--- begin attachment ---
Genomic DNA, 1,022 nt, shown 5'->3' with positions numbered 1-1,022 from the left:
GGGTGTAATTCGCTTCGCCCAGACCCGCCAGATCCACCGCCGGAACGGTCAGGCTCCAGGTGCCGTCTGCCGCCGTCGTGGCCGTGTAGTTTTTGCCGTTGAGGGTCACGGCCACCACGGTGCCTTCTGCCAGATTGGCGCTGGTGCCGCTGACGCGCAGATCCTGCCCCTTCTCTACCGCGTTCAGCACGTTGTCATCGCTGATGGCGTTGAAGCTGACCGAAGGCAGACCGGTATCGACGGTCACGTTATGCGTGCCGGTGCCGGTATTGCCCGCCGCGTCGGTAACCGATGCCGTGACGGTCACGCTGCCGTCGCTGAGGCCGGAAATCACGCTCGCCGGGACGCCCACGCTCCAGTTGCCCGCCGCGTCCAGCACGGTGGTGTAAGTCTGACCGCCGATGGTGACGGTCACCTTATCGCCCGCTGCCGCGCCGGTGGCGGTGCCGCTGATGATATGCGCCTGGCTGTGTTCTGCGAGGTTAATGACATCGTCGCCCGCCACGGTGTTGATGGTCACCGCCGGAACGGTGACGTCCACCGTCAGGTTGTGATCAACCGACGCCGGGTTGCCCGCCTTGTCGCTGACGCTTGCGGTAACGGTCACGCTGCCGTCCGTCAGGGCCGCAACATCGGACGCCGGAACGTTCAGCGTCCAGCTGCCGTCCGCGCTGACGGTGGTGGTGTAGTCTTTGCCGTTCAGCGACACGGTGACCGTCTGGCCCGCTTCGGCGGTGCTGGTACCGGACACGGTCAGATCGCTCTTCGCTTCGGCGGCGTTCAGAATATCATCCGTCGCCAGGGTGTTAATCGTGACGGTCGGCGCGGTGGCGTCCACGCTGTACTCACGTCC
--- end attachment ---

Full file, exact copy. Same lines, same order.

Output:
Genomic DNA, 1,022 nt, shown 5'->3' with positions numbered 1-1,022 from the left:
GGGTGTAATTCGCTTCGCCCAGACCCGCCAGATCCACCGCCGGAACGGTCAGGCTCCAGGTGCCGTCTGCCGCCGTCGTGGCCGTGTAGTTTTTGCCGTTGAGGGTCACGGCCACCACGGTGCCTTCTGCCAGATTGGCGCTGGTGCCGCTGACGCGCAGATCCTGCCCCTTCTCTACCGCGTTCAGCACGTTGTCATCGCTGATGGCGTTGAAGCTGACCGAAGGCAGACCGGTATCGACGGTCACGTTATGCGTGCCGGTGCCGGTATTGCCCGCCGCGTCGGTAACCGATGCCGTGACGGTCACGCTGCCGTCGCTGAGGCCGGAAATCACGCTCGCCGGGACGCCCACGCTCCAGTTGCCCGCCGCGTCCAGCACGGTGGTGTAAGTCTGACCGCCGATGGTGACGGTCACCTTATCGCCCGCTGCCGCGCCGGTGGCGGTGCCGCTGATGATATGCGCCTGGCTGTGTTCTGCGAGGTTAATGACATCGTCGCCCGCCACGGTGTTGATGGTCACCGCCGGAACGGTGACGTCCACCGTCAGGTTGTGATCAACCGACGCCGGGTTGCCCGCCTTGTCGCTGACGCTTGCGGTAACGGTCACGCTGCCGTCCGTCAGGGCCGCAACATCGGACGCCGGAACGTTCAGCGTCCAGCTGCCGTCCGCGCTGACGGTGGTGGTGTAGTCTTTGCCGTTCAGCGACACGGTGACCGTCTGGCCCGCTTCGGCGGTGCTGGTACCGGACACGGTCAGATCGCTCTTCGCTTCGGCGGCGTTCAGAATATCATCCGTCGCCAGGGTGTTAATCGTGACGGTCGGCGCGGTGGCGTCCACGCTGTACTCACGTCC